The wildlife of Indonesia is perhaps most widely known through the narrow but nonetheless spectacular lens of its charismatic/iconic species. There’s the familiar Sumatran tiger, Sumatran (and Bornean!) elephants, Javan and Sumatran rhinoceros, and the “man-of-the forest” orangutans of Borneo and Sumatra. There are sea turtles and crocodiles, king cobras and Komodo dragons. And don’t forget the magnificent fabled Papuan birds of paradise! Sadly many of these wonderful iconic species are threatened with extinction. But the story of Indonesia’s wildlife is much bigger than these species that have been made familiar to us through documentaries and conservation campaigns.
Bornean orangutan (Pongo pygmaeus); by greenhillsumatra.
Indonesia is one of the most biodiverse countries in the world. Depending on how biodiversity is expressed (for example, in numbers of species, in ecosystem variety, in terms of genetics, or using other parameters), Indonesia has always been recognized among the top countries (see Mongabay and Australian Government Biodiversity Theme Report). Recently many discoveries of species new to science, for example in the Foja Mountains (in the world’s third largest tropical wilderness – New Guinea), have further bolstered Indonesia’s biodiversity credentials.
Foja Mountains, Papua, Indonesia. Pristine montane tropical forest yielding many species new to science in recent expeditions. Photo by S Frazier.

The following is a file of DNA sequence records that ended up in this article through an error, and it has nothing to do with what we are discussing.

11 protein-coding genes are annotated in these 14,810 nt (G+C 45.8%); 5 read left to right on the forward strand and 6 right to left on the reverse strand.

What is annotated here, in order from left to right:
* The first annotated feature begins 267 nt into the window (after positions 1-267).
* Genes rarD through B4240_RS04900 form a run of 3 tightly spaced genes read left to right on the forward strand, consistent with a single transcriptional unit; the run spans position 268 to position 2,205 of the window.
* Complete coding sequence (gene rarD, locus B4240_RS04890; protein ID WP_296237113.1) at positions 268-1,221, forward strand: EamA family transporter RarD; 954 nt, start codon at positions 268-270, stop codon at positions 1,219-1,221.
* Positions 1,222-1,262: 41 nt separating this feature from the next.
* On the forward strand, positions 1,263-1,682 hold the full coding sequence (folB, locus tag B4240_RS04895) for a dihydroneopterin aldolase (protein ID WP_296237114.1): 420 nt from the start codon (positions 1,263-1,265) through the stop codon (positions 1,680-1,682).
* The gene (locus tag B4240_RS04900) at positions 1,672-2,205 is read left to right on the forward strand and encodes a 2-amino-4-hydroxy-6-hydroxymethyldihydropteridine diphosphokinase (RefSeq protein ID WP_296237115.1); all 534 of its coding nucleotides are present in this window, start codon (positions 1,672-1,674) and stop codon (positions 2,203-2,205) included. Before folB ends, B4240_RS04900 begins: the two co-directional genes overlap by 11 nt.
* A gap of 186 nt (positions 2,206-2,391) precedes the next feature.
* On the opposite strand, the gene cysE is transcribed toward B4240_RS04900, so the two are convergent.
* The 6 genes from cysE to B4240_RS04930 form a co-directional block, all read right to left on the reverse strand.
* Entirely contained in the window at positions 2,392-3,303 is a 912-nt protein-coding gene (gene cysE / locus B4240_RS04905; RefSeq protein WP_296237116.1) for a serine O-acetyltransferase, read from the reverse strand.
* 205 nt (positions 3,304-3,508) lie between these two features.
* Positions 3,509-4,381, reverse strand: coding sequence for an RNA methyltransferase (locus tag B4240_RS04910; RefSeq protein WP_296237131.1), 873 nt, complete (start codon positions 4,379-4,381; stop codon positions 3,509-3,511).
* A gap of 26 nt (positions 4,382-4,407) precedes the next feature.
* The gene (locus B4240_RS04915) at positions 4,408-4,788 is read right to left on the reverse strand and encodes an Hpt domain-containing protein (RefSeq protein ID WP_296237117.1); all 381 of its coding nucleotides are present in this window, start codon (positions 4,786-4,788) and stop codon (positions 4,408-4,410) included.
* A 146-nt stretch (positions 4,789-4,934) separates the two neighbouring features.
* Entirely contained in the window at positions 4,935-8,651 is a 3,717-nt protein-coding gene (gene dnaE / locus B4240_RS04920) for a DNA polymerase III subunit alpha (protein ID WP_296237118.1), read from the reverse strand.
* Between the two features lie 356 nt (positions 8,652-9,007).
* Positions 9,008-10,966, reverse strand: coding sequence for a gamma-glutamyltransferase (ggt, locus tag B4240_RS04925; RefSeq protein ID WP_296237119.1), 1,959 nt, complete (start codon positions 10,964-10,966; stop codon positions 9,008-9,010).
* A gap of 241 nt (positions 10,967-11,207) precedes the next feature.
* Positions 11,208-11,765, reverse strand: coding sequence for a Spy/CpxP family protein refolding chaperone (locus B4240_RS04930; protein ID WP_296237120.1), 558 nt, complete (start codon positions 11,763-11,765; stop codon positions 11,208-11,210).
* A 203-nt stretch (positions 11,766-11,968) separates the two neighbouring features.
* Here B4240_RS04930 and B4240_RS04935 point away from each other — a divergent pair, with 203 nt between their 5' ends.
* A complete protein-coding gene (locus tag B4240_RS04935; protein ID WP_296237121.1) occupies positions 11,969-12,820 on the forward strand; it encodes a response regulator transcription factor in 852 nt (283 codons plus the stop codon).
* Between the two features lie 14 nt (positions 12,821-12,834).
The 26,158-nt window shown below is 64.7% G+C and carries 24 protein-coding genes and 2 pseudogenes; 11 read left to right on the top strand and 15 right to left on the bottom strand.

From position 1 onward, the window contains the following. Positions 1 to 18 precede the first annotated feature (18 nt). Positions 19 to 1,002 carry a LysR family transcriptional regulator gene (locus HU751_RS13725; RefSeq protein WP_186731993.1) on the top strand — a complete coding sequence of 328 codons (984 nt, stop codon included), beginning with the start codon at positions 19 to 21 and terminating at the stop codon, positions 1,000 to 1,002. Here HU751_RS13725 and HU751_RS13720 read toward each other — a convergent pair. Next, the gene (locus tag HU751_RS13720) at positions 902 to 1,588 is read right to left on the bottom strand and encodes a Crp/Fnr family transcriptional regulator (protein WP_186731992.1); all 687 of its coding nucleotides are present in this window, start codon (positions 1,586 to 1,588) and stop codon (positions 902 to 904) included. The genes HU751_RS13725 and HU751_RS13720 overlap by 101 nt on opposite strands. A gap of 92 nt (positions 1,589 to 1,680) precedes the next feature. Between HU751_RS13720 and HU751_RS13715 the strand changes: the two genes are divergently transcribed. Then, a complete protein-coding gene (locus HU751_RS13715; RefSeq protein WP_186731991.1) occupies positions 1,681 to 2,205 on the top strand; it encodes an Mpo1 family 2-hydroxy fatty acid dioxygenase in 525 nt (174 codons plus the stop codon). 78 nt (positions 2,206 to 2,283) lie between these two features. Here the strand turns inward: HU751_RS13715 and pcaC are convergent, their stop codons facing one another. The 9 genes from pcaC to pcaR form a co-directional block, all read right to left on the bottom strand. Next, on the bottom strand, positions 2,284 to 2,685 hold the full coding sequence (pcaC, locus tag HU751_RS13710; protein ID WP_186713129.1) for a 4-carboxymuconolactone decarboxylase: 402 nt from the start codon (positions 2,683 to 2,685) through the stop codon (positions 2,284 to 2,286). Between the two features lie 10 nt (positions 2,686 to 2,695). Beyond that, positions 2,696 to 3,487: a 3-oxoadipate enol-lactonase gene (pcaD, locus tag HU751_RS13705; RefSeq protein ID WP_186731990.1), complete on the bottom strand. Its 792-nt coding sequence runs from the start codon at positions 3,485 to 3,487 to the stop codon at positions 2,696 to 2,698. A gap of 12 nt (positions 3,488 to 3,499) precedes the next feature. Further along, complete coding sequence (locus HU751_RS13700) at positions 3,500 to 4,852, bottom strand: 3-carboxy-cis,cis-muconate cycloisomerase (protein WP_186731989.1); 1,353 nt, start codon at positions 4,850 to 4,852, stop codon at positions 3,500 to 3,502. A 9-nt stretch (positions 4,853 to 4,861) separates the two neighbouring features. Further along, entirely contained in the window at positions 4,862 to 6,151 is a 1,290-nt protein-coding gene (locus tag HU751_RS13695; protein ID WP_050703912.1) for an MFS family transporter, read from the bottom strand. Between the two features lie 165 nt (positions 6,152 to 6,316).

In addition, Indonesia constitutes a large part of the Coral Triangle (a.k.a. the “Amazon of the seas”) – the global center of marine biodiversity. And at its heart, Indonesia’s Bird’s Head Peninsula (West Papua province) hosts an astonishing 72% of the world’s total coral species! Indonesia is now reckoned to support at least 20% of the earth’s total biodiversity, and is likely the most biodiverse place on the planet…at least for the present.
A nudibranch amidst a rich coral reef at Raja Ampat, the biodiversity “bull’s eye” of the Coral Triangle; by aldo.
What is it that has endowed Indonesia, a country that comprises just 1.3% of the world’s land surface, with its huge wealth of wildlife and flora? To begin to get a handle on this, one must look at Indonesia’s unique and complex biogeography including its island biogeography which has also made it host to many natural centers of endemism. The biogeography of Indonesia has been the product of the dynamic interplay of continental drift (more precisely, plate tectonics), volcanism and seismicity, land building and subsidence, sea level rise and fall, latitude, and the evolution spurred on by these and other processes and attributes, in repeating cycles of natural introductions (bridging and mixing) and isolation of species and biological communities, over millions of years.